Have you noticed how somewhere between the millennium bug that never happened and the flying cars which were forecast to be a reality by 2010, certain tech has tended to undergo readjustments in just as dramatic a fashion? Well perhaps not as dramatically and maybe in more of a low-key manner, such as the development of the driverless cars concept.
What on earth ever happened to driverless cars? Shouldn’t we have them mass-produced by now to reduce accident rates associated with human error and to increase efficiency?
The truth is the concept of driverless cars is still being heavily researched and developed, with many tests of driverless cars going on all the time, but that market seems to have changed its tune a bit. There are some security concerns which seem to be a bit too expensive to try and build their solutions into what is earmarked to be the first wave of driverless cars, the most challenging of which seem to be what happens in the event of a malfunction — well that and the possibility of hacking. I mean the internet by itself has proven time again that if enough hackers are hell-bent on breaching a system in some or other way, they’ll eventually manage, even if only on a small or symbolic scale that doesn’t induce too much damage. Who can really afford to take that risk with driverless cars though, which will undoubtedly have to be connected to the internet?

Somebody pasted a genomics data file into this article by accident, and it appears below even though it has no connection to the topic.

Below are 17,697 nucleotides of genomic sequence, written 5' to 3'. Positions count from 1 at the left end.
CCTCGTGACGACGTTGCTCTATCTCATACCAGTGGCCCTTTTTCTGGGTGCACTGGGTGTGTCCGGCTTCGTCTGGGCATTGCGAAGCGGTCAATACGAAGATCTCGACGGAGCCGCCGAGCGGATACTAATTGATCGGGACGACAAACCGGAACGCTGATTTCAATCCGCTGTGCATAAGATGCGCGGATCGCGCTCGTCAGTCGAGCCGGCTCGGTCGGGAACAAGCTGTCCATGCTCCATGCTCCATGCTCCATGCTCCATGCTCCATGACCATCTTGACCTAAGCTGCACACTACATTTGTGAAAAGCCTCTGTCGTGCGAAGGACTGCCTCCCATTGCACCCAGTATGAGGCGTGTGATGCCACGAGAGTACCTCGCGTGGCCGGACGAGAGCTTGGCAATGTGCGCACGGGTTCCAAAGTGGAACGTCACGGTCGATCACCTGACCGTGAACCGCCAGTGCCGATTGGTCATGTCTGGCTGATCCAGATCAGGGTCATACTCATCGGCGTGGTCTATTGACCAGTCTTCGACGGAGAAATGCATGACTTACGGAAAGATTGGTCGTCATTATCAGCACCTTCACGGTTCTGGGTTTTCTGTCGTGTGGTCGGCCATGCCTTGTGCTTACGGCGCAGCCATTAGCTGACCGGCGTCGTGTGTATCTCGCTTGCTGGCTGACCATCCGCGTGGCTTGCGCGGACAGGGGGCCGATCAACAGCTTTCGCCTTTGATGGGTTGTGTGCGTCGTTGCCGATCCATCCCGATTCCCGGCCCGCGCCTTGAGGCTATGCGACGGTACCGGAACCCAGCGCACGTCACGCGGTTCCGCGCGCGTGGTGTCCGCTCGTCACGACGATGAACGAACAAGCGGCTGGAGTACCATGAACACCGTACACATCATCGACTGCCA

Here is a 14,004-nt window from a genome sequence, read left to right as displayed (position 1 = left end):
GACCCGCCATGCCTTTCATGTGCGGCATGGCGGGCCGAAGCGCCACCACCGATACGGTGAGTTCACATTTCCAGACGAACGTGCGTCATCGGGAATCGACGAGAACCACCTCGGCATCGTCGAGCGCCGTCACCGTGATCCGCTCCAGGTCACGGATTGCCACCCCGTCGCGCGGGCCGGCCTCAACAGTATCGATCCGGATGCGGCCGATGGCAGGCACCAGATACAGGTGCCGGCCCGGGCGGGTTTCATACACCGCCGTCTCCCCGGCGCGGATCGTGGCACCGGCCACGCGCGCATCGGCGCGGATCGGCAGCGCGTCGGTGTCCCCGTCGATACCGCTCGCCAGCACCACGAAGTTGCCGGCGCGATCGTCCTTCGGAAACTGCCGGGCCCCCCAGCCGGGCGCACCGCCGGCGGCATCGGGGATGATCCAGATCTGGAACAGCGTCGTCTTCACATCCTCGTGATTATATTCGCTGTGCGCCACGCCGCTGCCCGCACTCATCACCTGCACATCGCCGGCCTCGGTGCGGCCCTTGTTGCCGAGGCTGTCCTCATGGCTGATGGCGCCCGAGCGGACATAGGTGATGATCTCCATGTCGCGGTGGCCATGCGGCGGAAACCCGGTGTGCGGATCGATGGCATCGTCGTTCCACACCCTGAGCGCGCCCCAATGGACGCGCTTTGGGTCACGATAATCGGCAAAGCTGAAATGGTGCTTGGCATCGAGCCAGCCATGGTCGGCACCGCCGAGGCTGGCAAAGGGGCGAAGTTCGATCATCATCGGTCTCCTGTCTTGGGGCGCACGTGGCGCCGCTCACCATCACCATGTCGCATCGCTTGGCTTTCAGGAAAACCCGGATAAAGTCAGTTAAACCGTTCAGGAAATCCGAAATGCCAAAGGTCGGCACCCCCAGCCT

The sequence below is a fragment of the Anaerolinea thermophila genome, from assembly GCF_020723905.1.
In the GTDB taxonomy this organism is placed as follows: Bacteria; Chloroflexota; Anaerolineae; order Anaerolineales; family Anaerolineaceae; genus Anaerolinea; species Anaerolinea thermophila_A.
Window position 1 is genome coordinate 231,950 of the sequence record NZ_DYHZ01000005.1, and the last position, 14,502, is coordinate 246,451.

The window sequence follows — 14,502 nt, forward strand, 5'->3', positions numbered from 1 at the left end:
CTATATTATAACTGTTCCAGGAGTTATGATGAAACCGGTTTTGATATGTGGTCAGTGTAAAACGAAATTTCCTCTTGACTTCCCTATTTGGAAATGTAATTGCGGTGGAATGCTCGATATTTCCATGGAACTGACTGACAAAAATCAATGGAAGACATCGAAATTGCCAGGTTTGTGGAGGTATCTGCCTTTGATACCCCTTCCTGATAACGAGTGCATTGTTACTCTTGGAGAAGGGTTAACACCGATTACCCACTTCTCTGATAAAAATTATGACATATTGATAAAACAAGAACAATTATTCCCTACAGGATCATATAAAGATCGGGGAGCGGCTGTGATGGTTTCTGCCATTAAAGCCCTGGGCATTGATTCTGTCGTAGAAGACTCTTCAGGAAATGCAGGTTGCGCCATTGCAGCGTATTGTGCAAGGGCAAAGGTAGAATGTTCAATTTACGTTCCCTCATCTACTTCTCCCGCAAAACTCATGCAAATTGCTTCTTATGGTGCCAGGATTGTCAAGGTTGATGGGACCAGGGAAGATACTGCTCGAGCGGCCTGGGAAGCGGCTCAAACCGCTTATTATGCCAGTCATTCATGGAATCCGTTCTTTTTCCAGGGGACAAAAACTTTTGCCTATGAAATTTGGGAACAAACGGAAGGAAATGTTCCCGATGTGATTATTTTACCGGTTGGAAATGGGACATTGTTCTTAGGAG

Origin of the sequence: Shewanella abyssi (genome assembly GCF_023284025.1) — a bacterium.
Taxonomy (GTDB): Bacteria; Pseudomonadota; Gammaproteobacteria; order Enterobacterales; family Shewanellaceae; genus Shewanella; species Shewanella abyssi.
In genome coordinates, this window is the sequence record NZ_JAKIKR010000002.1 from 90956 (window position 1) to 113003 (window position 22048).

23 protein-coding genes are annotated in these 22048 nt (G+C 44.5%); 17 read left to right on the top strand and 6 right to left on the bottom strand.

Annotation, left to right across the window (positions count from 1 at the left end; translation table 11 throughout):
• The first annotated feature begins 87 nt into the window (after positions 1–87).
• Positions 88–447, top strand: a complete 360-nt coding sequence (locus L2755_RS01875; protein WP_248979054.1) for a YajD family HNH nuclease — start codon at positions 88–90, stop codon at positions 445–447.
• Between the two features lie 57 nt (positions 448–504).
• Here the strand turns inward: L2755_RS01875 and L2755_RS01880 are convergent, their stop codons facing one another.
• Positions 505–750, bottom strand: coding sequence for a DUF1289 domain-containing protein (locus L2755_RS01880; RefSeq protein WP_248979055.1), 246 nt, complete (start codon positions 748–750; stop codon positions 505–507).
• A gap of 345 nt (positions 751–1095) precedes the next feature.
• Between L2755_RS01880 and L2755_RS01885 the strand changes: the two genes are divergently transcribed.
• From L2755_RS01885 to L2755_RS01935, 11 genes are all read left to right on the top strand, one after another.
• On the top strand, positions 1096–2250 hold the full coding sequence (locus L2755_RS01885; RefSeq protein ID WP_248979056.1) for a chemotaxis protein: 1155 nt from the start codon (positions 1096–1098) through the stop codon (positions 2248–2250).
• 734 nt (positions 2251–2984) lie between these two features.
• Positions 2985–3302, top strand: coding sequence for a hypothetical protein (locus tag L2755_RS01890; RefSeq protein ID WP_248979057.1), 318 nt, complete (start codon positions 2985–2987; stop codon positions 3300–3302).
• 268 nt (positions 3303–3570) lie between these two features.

What has actually happened in the meantime however is that the driverless car manufacturers have changed their core offering, no longer dubbing their cars driverless cars, but rather referring to them as automated cars which assist drivers. It’s perhaps a regulatory hurdle that needs to be cleared, but for now we’ll have to wait a while yet before we can start really worrying about the security surrounding driverless cars.